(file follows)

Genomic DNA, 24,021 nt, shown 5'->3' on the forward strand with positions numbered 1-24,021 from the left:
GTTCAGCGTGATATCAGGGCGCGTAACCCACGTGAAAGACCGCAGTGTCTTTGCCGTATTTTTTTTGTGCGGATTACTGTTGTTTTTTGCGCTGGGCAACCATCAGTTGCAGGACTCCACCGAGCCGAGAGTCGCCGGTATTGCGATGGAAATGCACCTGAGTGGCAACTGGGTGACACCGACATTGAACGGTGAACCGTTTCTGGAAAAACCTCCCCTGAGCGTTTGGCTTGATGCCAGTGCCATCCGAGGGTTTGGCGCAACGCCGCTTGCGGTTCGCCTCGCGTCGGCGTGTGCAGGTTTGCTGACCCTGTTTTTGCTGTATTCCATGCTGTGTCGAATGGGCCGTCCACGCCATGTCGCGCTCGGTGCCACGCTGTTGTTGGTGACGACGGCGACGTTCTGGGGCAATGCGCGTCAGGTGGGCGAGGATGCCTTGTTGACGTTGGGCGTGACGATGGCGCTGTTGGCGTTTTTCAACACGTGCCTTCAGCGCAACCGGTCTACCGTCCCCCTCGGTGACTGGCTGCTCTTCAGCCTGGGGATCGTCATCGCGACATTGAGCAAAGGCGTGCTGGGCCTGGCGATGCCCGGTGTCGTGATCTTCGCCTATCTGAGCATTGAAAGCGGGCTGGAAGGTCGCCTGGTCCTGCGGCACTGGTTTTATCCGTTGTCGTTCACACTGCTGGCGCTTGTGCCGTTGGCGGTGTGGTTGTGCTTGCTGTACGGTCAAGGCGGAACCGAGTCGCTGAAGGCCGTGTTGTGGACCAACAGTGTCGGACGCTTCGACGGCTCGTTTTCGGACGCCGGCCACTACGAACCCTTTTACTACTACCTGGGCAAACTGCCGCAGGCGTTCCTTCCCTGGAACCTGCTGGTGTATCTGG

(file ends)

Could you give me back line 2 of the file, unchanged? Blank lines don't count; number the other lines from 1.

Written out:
GTTCAGCGTGATATCAGGGCGCGTAACCCACGTGAAAGACCGCAGTGTCTTTGCCGTATTTTTTTTGTGCGGATTACTGTTGTTTTTTGCGCTGGGCAACCATCAGTTGCAGGACTCCACCGAGCCGAGAGTCGCCGGTATTGCGATGGAAATGCACCTGAGTGGCAACTGGGTGACACCGACATTGAACGGTGAACCGTTTCTGGAAAAACCTCCCCTGAGCGTTTGGCTTGATGCCAGTGCCATCCGAGGGTTTGGCGCAACGCCGCTTGCGGTTCGCCTCGCGTCGGCGTGTGCAGGTTTGCTGACCCTGTTTTTGCTGTATTCCATGCTGTGTCGAATGGGCCGTCCACGCCATGTCGCGCTCGGTGCCACGCTGTTGTTGGTGACGACGGCGACGTTCTGGGGCAATGCGCGTCAGGTGGGCGAGGATGCCTTGTTGACGTTGGGCGTGACGATGGCGCTGTTGGCGTTTTTCAACACGTGCCTTCAGCGCAACCGGTCTACCGTCCCCCTCGGTGACTGGCTGCTCTTCAGCCTGGGGATCGTCATCGCGACATTGAGCAAAGGCGTGCTGGGCCTGGCGATGCCCGGTGTCGTGATCTTCGCCTATCTGAGCATTGAAAGCGGGCTGGAAGGTCGCCTGGTCCTGCGGCACTGGTTTTATCCGTTGTCGTTCACACTGCTGGCGCTTGTGCCGTTGGCGGTGTGGTTGTGCTTGCTGTACGGTCAAGGCGGAACCGAGTCGCTGAAGGCCGTGTTGTGGACCAACAGTGTCGGACGCTTCGACGGCTCGTTTTCGGACGCCGGCCACTACGAACCCTTTTACTACTACCTGGGCAAACTGCCGCAGGCGTTCCTTCCCTGGAACCTGCTGGTGTATCTGG